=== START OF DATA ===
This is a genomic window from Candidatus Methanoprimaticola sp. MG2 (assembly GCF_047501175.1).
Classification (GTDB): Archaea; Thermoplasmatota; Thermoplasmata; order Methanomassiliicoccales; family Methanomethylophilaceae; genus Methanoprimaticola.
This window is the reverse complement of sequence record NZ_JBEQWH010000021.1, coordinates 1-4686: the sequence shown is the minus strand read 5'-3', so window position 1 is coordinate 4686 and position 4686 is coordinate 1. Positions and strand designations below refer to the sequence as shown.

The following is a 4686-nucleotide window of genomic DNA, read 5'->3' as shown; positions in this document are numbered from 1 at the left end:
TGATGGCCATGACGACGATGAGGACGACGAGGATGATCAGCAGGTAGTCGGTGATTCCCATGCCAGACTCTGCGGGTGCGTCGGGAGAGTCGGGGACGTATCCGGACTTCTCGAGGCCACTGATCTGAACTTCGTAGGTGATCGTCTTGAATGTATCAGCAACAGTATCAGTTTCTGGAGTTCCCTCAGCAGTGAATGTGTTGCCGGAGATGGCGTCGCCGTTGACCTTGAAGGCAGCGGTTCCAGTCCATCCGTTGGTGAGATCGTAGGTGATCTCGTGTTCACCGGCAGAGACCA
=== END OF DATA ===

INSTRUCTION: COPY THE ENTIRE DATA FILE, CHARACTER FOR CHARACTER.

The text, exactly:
This is a genomic window from Candidatus Methanoprimaticola sp. MG2 (assembly GCF_047501175.1).
Classification (GTDB): Archaea; Thermoplasmatota; Thermoplasmata; order Methanomassiliicoccales; family Methanomethylophilaceae; genus Methanoprimaticola.
This window is the reverse complement of sequence record NZ_JBEQWH010000021.1, coordinates 1-4686: the sequence shown is the minus strand read 5'-3', so window position 1 is coordinate 4686 and position 4686 is coordinate 1. Positions and strand designations below refer to the sequence as shown.

The following is a 4686-nucleotide window of genomic DNA, read 5'->3' as shown; positions in this document are numbered from 1 at the left end:
TGATGGCCATGACGACGATGAGGACGACGAGGATGATCAGCAGGTAGTCGGTGATTCCCATGCCAGACTCTGCGGGTGCGTCGGGAGAGTCGGGGACGTATCCGGACTTCTCGAGGCCACTGATCTGAACTTCGTAGGTGATCGTCTTGAATGTATCAGCAACAGTATCAGTTTCTGGAGTTCCCTCAGCAGTGAATGTGTTGCCGGAGATGGCGTCGCCGTTGACCTTGAAGGCAGCGGTTCCAGTCCATCCGTTGGTGAGATCGTAGGTGATCTCGTGTTCACCGGCAGAGACCA